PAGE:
The Casio HT and HZ series are a very interesting group of synthesizers produced from 1987-1991. They use a very specific form of sound generation called "SD Synthesis". Short for "Spectrum Dynamic" SD Synthesis has some things in common with the subtractive synthesis we know and love. The synth takes a waveform and runs it through a real analog VCF (filter). There are ADSR envelopes for the DCA and VCF that shape the sound. And there is an LFO just like on a standard subtractive synth, although this LFO only modulates pitch (vibrato) and volume (tremolo).
Where things get interesting however, is in the choice of waveforms available from the synth engine. There are 32 incredibly varied waveforms, some sound very nasal or narrow, some like saw or square waveforms, some with an odd metallic timbre, and some feature white noise. It's still a mystery exactly how these waves are created, but experts suggest they contain a number of harmonically-rich pulse waves at different octaves, as well as a ring modulator and an analog noise source.
To make things even more interesting, these waves have pre-programmed amounts of PWM and amplitude modulation built into them. For example, one SD wave could contain two pulse waves fading in and out at different times. But you don't have to understand all of this to get the best out of the synth. The mystery and modulation of it all means you can just pick a preset and change the waves around and see what happens. The synth sounds are in the same ballpark as other DCO-synths of the time, and can even sound a little PPG-like on a good day. The filter is a bit weak for bass but adds a nice swoosh to some sounds. There is also a nice chorus effect on board. Additionally, being a home keyboard, it has built-in speakers, a Drum Machine and an Auto-Accompaniment mode (the lower tone is used for accompaniment). The drum sounds resemble the Casio RZ-1 8-bit drum machine.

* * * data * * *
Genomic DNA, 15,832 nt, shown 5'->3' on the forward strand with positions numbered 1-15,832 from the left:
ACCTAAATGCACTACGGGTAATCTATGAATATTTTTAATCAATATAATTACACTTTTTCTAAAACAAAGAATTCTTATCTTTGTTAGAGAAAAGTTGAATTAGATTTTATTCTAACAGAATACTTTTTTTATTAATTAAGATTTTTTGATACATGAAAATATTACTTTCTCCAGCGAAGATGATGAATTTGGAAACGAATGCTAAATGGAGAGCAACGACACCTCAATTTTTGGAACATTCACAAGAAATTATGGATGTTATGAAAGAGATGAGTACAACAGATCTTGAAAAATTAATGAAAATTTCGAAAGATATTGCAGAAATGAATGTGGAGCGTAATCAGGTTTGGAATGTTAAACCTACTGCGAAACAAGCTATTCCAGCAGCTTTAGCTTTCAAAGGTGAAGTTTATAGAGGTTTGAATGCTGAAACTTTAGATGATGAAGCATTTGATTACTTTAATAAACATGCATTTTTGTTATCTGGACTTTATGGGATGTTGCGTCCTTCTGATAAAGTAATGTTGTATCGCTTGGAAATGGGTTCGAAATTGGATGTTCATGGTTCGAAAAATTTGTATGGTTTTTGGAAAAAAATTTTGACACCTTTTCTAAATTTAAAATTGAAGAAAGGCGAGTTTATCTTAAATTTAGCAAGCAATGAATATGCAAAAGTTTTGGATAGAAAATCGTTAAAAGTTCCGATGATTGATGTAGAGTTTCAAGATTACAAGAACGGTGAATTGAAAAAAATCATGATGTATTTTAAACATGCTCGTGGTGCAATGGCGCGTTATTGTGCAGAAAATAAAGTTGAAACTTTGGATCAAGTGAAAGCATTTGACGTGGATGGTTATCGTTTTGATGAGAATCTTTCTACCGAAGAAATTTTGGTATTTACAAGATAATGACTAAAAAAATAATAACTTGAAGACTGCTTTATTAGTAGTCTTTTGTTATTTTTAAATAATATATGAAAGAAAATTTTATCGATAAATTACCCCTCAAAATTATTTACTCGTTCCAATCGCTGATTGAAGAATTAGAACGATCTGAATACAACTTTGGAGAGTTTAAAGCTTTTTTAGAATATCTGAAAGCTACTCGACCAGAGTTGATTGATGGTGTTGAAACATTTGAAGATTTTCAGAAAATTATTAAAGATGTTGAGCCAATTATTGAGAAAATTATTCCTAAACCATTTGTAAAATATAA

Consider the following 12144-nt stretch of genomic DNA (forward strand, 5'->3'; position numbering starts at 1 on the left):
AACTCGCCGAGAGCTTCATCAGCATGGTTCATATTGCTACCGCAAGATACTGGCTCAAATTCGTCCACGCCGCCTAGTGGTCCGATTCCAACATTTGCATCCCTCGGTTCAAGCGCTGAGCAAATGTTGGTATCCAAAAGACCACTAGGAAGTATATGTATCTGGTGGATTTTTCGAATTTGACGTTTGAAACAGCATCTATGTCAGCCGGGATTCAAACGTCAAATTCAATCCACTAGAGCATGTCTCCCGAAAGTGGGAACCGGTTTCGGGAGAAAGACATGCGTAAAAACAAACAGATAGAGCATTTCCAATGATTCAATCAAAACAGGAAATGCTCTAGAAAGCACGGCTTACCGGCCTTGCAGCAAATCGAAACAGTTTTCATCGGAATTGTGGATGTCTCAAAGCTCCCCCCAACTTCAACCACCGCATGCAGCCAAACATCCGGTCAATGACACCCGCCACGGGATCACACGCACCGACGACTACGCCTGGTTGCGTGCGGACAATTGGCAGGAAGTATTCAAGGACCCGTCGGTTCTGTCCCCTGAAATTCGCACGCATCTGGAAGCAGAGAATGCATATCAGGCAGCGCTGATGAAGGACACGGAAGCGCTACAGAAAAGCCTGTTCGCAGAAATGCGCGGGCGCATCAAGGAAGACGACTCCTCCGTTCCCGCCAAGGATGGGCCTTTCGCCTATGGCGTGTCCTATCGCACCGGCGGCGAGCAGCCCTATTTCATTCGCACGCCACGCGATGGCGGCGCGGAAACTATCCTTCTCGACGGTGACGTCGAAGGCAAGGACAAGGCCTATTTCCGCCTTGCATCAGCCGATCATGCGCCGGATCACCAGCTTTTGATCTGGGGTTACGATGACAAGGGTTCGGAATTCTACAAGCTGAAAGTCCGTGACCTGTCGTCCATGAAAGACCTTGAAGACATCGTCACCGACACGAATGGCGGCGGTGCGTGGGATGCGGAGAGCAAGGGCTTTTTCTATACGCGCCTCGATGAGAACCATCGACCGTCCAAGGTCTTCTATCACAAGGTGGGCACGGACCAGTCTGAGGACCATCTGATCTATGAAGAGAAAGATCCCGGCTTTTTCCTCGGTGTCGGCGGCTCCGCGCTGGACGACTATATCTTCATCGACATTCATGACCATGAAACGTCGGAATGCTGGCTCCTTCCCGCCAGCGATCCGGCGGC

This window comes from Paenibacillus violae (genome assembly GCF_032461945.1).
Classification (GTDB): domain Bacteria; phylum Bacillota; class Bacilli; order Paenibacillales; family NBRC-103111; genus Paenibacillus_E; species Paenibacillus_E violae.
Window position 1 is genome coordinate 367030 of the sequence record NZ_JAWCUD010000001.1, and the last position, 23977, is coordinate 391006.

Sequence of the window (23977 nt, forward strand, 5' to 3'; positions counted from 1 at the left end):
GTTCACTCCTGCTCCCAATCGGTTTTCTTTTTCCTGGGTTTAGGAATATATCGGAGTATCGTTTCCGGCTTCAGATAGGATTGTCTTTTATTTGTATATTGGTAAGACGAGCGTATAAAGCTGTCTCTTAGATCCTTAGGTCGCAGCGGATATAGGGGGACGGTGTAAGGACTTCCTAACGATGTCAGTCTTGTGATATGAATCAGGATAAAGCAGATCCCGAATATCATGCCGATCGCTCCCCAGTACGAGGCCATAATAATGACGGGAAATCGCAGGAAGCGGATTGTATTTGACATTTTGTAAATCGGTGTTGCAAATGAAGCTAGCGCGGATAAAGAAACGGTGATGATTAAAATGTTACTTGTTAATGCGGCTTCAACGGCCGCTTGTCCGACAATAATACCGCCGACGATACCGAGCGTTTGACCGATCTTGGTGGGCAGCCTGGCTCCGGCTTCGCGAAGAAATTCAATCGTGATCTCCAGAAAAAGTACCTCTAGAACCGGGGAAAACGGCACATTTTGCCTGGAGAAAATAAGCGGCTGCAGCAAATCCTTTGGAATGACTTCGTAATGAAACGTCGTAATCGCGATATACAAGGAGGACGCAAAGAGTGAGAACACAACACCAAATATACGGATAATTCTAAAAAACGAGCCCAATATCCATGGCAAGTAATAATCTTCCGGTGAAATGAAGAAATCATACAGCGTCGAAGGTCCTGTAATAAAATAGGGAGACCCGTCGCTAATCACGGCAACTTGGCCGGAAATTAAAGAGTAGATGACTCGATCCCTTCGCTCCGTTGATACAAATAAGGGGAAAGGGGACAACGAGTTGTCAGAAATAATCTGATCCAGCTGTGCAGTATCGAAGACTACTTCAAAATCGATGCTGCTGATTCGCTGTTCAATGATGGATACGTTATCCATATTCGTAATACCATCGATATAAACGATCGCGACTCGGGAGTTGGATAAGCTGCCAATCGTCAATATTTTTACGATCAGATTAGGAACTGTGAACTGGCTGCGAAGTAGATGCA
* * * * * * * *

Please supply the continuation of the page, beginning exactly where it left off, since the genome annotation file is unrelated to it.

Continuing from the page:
The low point of the synth is in the programming. You have one big clunky rotary dial and a list of two digit parameters to edit (e.g.: 10 will be cutoff, 11 is resonance) and these parameters are not listed on the panel, so you need the manual with you at all times! MIDI is present, but limited to just 3-channels and has no SysEx support. Kind of a bummer from a synth with such a tedious programming interface.
The HT-3000 has several brothers (also released in 1987). They include the HT-700, which has 49 mini-keys instead of the 3000's 61 full-size keys. It also has a big brother in the HT-6000, which is a 4 DCO, 8 VCF and 64 waveform monster! (And the HT-6000 lists the edit parameter codes on front-panel.) Now, as no one really knows about the HT-series, they go for very little money and can be a great tool in your synth arsenal for unusual sounds!